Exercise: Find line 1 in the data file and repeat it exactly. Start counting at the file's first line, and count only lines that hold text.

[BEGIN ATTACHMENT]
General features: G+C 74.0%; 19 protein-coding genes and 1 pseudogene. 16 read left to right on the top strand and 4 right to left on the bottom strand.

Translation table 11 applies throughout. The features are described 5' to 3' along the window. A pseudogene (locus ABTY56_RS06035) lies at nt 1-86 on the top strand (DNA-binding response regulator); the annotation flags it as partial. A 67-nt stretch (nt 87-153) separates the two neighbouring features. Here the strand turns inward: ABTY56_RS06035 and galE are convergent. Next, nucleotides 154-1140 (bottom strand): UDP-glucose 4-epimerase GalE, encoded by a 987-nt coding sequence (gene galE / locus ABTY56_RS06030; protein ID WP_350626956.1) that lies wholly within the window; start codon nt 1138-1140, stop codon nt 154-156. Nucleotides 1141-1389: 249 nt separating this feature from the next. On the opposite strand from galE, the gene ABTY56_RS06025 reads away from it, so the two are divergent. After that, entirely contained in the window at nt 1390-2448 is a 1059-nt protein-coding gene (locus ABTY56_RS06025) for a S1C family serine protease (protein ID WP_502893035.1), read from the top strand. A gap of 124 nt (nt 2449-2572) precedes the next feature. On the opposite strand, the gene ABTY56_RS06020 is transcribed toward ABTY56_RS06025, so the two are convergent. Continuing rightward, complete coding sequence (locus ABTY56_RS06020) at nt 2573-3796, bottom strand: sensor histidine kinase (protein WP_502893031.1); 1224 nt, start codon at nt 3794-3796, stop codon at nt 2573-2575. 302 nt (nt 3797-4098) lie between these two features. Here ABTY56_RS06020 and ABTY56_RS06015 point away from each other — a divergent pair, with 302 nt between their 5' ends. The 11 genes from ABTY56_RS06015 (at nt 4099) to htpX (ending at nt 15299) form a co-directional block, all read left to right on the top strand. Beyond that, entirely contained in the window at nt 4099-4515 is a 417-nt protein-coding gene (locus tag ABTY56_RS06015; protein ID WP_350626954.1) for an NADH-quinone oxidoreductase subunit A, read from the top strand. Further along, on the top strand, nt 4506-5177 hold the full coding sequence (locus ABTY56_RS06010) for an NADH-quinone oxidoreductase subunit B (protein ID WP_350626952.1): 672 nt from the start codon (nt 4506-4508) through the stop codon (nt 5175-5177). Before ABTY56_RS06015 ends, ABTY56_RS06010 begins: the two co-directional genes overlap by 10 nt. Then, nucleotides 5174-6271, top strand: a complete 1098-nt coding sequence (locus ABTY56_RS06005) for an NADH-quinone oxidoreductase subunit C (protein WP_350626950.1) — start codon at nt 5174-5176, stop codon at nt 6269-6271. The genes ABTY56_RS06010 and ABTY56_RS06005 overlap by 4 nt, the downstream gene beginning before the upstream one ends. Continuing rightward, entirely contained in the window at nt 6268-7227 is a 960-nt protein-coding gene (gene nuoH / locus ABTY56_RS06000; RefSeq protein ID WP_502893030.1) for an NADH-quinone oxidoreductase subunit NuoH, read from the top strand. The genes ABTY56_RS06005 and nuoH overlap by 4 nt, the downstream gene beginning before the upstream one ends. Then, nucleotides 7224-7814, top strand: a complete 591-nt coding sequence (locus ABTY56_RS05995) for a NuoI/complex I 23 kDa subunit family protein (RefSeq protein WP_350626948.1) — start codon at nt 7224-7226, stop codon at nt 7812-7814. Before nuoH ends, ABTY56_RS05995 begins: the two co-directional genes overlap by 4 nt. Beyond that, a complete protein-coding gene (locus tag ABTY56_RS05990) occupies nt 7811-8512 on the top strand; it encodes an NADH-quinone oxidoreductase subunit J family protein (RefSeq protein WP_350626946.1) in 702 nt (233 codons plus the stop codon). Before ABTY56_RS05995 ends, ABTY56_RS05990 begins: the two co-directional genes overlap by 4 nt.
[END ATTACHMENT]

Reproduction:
General features: G+C 74.0%; 19 protein-coding genes and 1 pseudogene. 16 read left to right on the top strand and 4 right to left on the bottom strand.